Cllr Seamus Morris
A defiant Cllr Seamus Morris has vowed to fight on following a decision by the Tipperary Sinn Fein Comhairle Ceanntair to expel him from the organisation.
The dramatic news broke early this Tuesday when the local party issued a statement on the matter.
“I came into this world with a good name and I intend to leave with a good name”, declared Cllr Morris from Nenagh.
However, he said the issue was affecting him mentally and said he would only stay in the party “as long as my mental health stands up”.
He was adamant that he was “staying in the party until we sort this out”.
Cllr Morris revealed that he had spent time in hospital a few weeks ago “on the flat of my back” and that he believed that was caused by the stress of what he was facing.
He also said the entire episode was upsetting his family.
The postman who has been Mayor of Nenagh Town Council twice, said that the Comhairle Ceanntair had acted incorrectly in issuing its statement and had not followed procedures.
The Comhairle Ceanntair consists of an executive and around 40 members who regulary attend meetings of the party that are open to all SF members.
“I have the support of the majority of councillors in Sinn Fein in Tipperary,” he said.
And he maintained that he had the support of the majority of the party in Sinn Fein in the county and claimed he had received “many” incredible” messages of support from with the party and from others since the shock news broke.
Cllr Morris said that the controversy that has rocked not only the local party but also other politicians in Tipperary, told the Tipperary Star the issue “had not come out of the blue”.
“There is a hostile environment in Sinn Fein's Coimhairle Ceanntair in Tipperary that councillors are expected to operate in,” he said.
Cllr Morris described those who had initiated the move against him and two other councillors as an 'element” in the local party.
The three-time general election candidate who polled over 6,700 votes in 2016, said that there were some who were out to blacken his name, but he would fight that legally.
He was aware that rumours were circulating about him, but he wouldn't allow an “element to take down my good name”.
“Those slanderous rumours will be dealt with,” he declared.
Cllr Morris pointed out that since he first ran for election, he had brought the party's vote in Tipperary up from 400 votes to what it stands at now.
Apart from his general showing, Cllr Morris achieved 1,700 votes in the last local elections in 2014.
“I always paid for every election out of my own pocket. The cost of my elections has been borne by myself and my family,” he stated.
Cllr Morris blamed a “politburo” made up of members of the party in South Tipperary for “spreading" the stories.
He agreed that part of the campaign could be people “jockeying” for position to contest the next local and general election. But he pointed out that he had already ruled himself out of any future national elections.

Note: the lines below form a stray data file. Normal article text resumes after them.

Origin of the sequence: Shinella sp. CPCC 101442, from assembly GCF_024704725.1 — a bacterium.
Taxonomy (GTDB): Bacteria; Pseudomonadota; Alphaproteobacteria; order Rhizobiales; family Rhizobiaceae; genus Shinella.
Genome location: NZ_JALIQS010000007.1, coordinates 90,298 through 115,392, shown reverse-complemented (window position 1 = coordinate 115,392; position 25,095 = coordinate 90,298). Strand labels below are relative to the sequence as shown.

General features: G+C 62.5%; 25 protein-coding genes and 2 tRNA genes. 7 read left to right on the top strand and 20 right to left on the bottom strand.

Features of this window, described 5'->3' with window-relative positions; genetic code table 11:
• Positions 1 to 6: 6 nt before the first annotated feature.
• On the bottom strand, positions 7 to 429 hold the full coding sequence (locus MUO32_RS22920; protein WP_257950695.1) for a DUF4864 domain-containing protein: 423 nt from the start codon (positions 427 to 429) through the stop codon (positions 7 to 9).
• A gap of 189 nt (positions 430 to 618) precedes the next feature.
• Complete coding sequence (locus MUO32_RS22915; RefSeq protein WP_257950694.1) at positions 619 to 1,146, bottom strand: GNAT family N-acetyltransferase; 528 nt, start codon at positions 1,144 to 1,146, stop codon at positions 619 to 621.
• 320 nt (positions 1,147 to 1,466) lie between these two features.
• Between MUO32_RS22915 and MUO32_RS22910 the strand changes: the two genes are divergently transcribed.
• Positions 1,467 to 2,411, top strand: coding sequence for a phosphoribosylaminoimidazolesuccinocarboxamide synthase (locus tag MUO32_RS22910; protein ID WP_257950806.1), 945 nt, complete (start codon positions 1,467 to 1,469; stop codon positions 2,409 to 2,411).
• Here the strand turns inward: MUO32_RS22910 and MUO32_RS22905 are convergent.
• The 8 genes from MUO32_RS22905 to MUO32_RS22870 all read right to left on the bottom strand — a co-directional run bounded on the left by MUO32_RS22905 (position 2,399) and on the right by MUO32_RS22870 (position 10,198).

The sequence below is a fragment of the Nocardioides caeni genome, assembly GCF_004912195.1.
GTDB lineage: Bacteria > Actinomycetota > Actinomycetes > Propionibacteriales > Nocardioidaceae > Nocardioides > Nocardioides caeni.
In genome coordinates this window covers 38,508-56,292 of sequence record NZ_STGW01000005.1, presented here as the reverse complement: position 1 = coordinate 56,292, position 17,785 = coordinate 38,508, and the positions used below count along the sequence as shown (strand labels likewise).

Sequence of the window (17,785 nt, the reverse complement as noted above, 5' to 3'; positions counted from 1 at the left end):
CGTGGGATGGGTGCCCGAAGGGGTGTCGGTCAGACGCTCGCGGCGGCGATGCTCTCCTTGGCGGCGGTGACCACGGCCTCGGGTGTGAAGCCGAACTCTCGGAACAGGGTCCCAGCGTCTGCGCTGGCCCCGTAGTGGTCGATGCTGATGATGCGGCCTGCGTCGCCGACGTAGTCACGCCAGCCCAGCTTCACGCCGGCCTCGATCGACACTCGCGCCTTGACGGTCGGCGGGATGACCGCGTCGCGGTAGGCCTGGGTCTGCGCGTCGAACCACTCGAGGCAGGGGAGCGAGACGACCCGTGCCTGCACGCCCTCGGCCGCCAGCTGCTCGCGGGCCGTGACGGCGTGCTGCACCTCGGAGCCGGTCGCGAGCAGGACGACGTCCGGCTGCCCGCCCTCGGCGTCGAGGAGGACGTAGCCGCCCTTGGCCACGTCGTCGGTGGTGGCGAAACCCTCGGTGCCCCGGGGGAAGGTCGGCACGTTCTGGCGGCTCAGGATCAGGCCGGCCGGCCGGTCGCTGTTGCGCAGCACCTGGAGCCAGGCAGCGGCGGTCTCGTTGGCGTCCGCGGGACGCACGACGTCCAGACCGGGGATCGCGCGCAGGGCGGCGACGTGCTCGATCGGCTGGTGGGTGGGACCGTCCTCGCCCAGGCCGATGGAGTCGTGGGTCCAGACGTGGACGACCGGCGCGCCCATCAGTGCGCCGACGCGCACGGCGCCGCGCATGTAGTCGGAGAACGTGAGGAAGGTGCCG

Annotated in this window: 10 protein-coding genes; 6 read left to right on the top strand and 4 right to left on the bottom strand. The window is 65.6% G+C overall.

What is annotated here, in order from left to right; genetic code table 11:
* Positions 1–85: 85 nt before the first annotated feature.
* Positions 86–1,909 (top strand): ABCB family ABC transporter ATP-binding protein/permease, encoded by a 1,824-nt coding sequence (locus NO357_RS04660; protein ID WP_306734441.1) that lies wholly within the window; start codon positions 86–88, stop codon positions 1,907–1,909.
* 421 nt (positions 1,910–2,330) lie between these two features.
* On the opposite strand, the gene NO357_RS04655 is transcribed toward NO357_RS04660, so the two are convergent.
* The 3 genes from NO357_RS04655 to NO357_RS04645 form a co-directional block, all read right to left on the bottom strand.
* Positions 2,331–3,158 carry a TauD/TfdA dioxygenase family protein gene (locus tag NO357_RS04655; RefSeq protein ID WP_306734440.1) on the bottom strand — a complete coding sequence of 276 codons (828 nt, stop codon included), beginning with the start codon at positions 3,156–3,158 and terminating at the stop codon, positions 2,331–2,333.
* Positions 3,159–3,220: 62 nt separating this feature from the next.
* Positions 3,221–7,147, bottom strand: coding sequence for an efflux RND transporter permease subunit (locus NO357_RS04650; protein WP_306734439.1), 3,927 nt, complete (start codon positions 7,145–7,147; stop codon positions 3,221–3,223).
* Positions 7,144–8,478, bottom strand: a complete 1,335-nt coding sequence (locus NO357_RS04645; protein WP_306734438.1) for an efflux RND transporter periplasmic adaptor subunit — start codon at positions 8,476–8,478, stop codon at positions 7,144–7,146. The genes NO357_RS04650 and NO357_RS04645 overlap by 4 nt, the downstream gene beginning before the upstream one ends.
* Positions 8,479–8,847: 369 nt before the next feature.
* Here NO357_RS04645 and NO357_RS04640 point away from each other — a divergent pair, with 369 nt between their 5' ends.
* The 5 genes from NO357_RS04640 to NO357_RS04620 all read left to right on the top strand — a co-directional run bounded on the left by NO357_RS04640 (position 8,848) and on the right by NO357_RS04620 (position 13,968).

“There could be a plan to get me out of Nenagh, but I am made of tougher stuff,” he said.
The Morris name is synonymous with Sinn Fein with the family's ties going back to the founding of the State and the fight for independence.
“We stood up to the forces of the State in the 1970s,” he said.
“You will find good republicans involved in their local communities everywhere,” said Cllr Morris, who is involved with Nenagh Eire Og Camogie Club, Eire Og and Nenagh FC.
Cllr Morris pointed to wider turmoil in Sinn Fein nationally, claiming actions had forced out members in Kildare, Offaly and Cork.
And he also said that there were still SF members who only wanted to be “negative” and “unfortunately they still have control in Tipperary. They want to say no to everything and not work with people.”
He said he would prefer to be positive, rather than negative.
He agreed that some in Sinn Fein could not accept that the party was now appealing to a wider audience that was not always entirely republican.
Hinting at local reaction to the UK elections and calls for Sinn Fein to take their seats in Westminster, he said that former Northern Assembly deputy First Minister Martin McGuinness had “set the bar high”.
Referring to how he had not pushed for the d'Hondt system to elect the new Cathaoirelach of Nenagh MDC last week, he said he had realised that to get things done you could disagree with how things were done but still work with people.
“We are better off to work together,” said Cllr Morris.
Even though he received the second highest votes in the Nenagh area in the 2014 local elections, because of a pact between Fianna Fail, Fine and Labour, he will not get to serve as Cathaoirelach of the MDC. However, he was elected leas-Chathaoirleach only last Thursday.
“I will have to think whether or not I'll take leas-Cathaoirleach,” he revealed.